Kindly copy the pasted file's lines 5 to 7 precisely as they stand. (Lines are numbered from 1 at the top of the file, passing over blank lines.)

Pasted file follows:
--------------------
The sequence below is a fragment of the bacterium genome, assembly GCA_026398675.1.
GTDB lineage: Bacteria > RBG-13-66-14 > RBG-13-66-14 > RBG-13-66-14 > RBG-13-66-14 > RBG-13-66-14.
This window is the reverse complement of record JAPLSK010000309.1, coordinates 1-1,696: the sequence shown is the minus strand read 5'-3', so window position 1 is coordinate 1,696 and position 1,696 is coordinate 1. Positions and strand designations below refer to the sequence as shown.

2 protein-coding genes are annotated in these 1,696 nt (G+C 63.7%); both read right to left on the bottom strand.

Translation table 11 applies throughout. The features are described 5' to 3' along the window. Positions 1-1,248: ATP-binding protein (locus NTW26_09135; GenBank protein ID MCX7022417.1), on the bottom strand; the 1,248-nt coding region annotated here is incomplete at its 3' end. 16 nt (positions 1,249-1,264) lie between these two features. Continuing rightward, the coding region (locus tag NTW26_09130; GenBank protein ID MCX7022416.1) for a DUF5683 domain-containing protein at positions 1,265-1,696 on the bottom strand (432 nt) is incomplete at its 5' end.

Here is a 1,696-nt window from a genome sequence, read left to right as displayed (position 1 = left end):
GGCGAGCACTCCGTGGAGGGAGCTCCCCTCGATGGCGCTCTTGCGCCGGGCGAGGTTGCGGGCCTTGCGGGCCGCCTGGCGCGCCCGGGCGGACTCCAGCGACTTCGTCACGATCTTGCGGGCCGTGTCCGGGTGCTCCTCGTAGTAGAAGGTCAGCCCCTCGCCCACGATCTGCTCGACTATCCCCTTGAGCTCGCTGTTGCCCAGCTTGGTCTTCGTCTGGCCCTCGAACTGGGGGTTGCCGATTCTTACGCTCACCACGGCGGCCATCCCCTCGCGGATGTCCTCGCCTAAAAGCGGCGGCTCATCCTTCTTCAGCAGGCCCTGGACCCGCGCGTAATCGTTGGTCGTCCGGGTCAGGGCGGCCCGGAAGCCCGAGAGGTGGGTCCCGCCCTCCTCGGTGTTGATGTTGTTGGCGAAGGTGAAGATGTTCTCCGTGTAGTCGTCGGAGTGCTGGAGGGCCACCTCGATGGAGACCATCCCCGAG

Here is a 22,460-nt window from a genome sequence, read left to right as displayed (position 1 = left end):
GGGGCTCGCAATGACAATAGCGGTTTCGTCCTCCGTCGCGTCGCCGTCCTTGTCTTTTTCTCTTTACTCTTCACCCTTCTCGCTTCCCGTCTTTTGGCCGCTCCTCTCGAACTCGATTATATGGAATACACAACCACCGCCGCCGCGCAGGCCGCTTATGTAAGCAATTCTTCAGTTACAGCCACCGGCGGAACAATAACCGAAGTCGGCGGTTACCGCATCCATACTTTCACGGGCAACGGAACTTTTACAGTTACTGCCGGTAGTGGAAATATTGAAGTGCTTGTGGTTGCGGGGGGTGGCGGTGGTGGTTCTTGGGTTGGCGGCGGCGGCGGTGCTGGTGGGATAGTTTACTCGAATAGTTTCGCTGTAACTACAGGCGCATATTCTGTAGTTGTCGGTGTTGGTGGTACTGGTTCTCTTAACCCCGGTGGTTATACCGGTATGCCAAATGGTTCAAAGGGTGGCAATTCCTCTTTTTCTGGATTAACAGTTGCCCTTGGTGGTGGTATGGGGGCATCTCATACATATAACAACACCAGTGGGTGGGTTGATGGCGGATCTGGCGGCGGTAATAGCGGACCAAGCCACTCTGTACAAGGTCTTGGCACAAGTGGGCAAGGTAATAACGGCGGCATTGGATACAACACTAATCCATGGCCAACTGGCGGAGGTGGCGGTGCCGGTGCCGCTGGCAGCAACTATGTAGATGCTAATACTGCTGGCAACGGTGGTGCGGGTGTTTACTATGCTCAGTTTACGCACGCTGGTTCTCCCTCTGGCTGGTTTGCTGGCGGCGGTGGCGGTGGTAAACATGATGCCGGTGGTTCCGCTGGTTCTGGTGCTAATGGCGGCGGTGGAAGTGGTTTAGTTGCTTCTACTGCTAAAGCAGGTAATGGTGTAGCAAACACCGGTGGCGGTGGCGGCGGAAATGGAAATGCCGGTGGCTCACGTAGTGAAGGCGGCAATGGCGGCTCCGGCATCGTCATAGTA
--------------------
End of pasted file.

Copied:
Translation table 11 applies throughout. The features are described 5' to 3' along the window. Positions 1-1,248: ATP-binding protein (locus NTW26_09135; GenBank protein ID MCX7022417.1), on the bottom strand; the 1,248-nt coding region annotated here is incomplete at its 3' end. 16 nt (positions 1,249-1,264) lie between these two features. Continuing rightward, the coding region (locus tag NTW26_09130; GenBank protein ID MCX7022416.1) for a DUF5683 domain-containing protein at positions 1,265-1,696 on the bottom strand (432 nt) is incomplete at its 5' end.

Here is a 1,696-nt window from a genome sequence, read left to right as displayed (position 1 = left end):
GGCGAGCACTCCGTGGAGGGAGCTCCCCTCGATGGCGCTCTTGCGCCGGGCGAGGTTGCGGGCCTTGCGGGCCGCCTGGCGCGCCCGGGCGGACTCCAGCGACTTCGTCACGATCTTGCGGGCCGTGTCCGGGTGCTCCTCGTAGTAGAAGGTCAGCCCCTCGCCCACGATCTGCTCGACTATCCCCTTGAGCTCGCTGTTGCCCAGCTTGGTCTTCGTCTGGCCCTCGAACTGGGGGTTGCCGATTCTTACGCTCACCACGGCGGCCATCCCCTCGCGGATGTCCTCGCCTAAAAGCGGCGGCTCATCCTTCTTCAGCAGGCCCTGGACCCGCGCGTAATCGTTGGTCGTCCGGGTCAGGGCGGCCCGGAAGCCCGAGAGGTGGGTCCCGCCCTCCTCGGTGTTGATGTTGTTGGCGAAGGTGAAGATGTTCTCCGTGTAGTCGTCGGAGTGCTGGAGGGCCACCTCGATGGAGACCATCCCCGAG